Seventeen-year-old Owen is in love with Sarah. Sarah is in love with Sean and his rich lifestyle. Sean used to love Sarah, but now he’s moved on. With the help of a mysterious, Faustian source of inspiration, called the Host, Sarah comes up with a plan to secure her future that unwittingly draws everyone into her tangled web of lies. Owen’s friend, Tommy, is complicit in Owen’s inescapable fate, and Sarah’s friend, Julie, must decide between loyalty and telling the truth. The four young characters are portrayed individually and as a chorus who, along with the Host, offer their cryptic and often sarcastic thoughts inside and outside the action. The Tangled Web uses theatrical techniques to investigate issues that surround the consequences of irresponsible sexual activity. It examines peer relationships, influences, and the boundaries of loyalty. How far would you go to obtain your heart’s desire?
In the special interactive forum that follows, the audience is given the opportunity to further explore the characters’ choices and actions.
The play was commissioned, devised with and premiered by Graffiti Theatre Company, Cork, Ireland.
The American version was commissioned and premiered by The Coterie, Kansas City, Mo., and received a prestigious AT&T FirstStage Award from the Theatre Communications Group.
My plays are driven by characters and relationships, not necessarily by issues, but it is crucial to connect the personal journeys of the characters to concerns of the larger world.
The main character in The Tangled Web is a teenage girl who finds herself poor, pregnant and alone. In Ireland at that time, abortion was illegal and even discussing the concept was, in many circles, culturally taboo, so as the character considers her options (ultimately deciding to have the baby), she uses the common phrase for an abortion: ‘go over to London’. Additionally, embedded in the set design was specific information about where young peple who saw the play could get help – phone numbers and websites of actual social service agencies.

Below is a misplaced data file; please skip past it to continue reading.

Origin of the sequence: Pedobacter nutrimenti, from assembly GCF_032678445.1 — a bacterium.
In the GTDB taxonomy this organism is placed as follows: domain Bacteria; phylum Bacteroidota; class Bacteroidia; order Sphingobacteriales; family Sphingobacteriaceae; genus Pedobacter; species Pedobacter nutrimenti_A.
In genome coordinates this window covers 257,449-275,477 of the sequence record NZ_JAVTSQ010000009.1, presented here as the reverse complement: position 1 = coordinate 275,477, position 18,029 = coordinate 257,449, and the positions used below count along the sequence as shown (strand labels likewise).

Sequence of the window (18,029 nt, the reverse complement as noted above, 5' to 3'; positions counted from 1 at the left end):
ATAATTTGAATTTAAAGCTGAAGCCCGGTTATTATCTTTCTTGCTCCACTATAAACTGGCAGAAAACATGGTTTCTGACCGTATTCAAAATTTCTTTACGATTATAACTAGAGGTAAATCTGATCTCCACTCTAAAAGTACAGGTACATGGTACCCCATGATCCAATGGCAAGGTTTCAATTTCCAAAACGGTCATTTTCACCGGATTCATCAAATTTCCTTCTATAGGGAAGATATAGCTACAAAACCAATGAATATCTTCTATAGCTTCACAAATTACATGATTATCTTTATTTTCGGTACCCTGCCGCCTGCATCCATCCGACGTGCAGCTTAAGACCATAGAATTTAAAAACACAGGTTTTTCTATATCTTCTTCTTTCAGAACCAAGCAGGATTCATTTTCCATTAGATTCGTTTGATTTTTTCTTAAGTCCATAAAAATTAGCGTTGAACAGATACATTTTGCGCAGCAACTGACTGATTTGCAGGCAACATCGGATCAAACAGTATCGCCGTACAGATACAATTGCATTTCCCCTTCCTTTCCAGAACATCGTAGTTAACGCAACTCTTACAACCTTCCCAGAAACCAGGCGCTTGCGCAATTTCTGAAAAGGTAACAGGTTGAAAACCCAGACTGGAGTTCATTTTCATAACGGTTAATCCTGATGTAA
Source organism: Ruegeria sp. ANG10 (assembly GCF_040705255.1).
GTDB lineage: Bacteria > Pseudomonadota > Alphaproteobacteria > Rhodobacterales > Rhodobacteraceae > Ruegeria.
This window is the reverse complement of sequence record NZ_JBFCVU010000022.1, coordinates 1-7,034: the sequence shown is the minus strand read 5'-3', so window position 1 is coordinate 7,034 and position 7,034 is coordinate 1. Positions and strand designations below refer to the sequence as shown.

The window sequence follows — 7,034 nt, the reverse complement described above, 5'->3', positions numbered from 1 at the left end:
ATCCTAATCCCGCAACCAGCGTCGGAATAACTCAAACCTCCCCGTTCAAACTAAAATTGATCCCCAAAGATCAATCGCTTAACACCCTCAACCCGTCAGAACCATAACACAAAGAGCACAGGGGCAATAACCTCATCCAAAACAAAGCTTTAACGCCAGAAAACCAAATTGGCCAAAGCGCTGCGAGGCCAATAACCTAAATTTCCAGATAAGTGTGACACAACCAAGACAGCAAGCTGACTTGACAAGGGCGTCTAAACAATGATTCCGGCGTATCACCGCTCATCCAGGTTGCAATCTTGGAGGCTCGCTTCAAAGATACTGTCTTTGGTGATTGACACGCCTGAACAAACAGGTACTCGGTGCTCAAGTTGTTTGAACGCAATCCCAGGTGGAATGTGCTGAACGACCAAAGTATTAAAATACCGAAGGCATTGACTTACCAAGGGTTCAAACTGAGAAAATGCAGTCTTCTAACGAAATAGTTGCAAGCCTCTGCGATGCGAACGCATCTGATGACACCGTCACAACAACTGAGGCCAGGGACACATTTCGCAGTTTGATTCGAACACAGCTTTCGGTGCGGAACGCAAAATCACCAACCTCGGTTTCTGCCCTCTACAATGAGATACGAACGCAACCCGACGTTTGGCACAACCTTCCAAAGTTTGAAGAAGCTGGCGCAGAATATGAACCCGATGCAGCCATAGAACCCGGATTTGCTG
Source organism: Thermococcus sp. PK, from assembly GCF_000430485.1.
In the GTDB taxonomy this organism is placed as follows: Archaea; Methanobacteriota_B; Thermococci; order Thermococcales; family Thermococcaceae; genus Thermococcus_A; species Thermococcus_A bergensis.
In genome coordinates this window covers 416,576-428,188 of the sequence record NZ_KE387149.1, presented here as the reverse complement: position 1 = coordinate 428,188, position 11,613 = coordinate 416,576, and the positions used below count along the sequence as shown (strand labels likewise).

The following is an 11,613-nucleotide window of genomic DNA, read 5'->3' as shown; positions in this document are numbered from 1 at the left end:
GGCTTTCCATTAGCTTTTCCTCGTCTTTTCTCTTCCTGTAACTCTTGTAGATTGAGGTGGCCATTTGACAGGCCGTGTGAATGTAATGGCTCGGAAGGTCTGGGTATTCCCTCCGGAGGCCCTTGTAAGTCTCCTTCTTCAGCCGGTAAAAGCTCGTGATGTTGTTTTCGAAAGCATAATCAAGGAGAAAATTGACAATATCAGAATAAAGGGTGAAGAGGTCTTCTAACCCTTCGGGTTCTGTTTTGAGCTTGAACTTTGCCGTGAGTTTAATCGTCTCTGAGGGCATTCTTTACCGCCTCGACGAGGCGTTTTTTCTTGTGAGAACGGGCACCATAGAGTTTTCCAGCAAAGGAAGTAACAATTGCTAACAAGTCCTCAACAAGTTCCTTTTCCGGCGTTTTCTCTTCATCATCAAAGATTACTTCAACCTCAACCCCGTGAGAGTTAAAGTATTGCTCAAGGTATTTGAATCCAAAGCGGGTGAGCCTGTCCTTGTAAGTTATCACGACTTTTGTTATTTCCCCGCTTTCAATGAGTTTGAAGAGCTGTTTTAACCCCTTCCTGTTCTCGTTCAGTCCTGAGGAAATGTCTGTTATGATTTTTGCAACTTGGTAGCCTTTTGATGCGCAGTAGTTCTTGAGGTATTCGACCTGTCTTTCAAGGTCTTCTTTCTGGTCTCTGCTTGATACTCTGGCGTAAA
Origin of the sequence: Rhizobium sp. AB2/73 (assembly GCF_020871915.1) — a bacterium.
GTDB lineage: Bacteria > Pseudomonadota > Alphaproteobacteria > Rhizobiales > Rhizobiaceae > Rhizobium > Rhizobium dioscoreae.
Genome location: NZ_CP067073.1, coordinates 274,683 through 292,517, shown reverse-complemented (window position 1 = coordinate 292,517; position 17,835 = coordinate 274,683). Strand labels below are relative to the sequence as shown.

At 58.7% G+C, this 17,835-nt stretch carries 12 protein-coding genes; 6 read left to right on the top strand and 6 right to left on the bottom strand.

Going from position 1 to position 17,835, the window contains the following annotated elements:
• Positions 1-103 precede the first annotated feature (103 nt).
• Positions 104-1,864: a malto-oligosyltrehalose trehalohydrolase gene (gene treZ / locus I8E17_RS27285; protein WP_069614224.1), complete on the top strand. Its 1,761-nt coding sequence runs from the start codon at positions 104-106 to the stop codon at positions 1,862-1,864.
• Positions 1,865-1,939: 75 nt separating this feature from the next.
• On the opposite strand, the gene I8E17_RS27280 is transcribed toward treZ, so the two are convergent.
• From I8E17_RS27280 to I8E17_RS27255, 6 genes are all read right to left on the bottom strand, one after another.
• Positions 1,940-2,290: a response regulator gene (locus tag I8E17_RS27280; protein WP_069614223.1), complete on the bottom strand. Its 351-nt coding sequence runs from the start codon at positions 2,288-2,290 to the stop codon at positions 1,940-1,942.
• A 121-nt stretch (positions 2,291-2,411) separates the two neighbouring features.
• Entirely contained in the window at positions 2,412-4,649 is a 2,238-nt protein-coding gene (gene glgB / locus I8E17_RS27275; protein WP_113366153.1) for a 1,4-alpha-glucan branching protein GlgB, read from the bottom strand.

In the US, strong language can be an issue in plays for young audiences. Gatekeepers, school officials, and parents are uncomfortable with certain four letter words in popular use. In Ireland, the language of teens, including four letter words, is EXPECTED in a play for that age group. And so I found myself unhampered in expressing the everyday language of young adults. I don’t have the same freedom in the US. For example, The Tangled web contains a scene in which two young adults – a girl and boy – talk about whether or not to use a condom. I wrote the scene without using the word condom because I knew it would not be accepted in the US in a play for young adults.
Slang words and expressions are different as well. For example, the word ‘deadly,’ in 1997, was widely used in Ireland to mean ‘cool’. I had never heard that usage in the US. Names of characters in the The Tangled Web reflected popular names in Ireland in the original production but were changed in the published version in the US.
“The Tangled Web refuses to pander to its audience and acknowledges that “happy endings” are the stuff of storybooks, not necessarily real life…This play struck a chord, what better argument for the relevance of theatre.”
~ Kansas City.com
Available from: Dramatic Publishing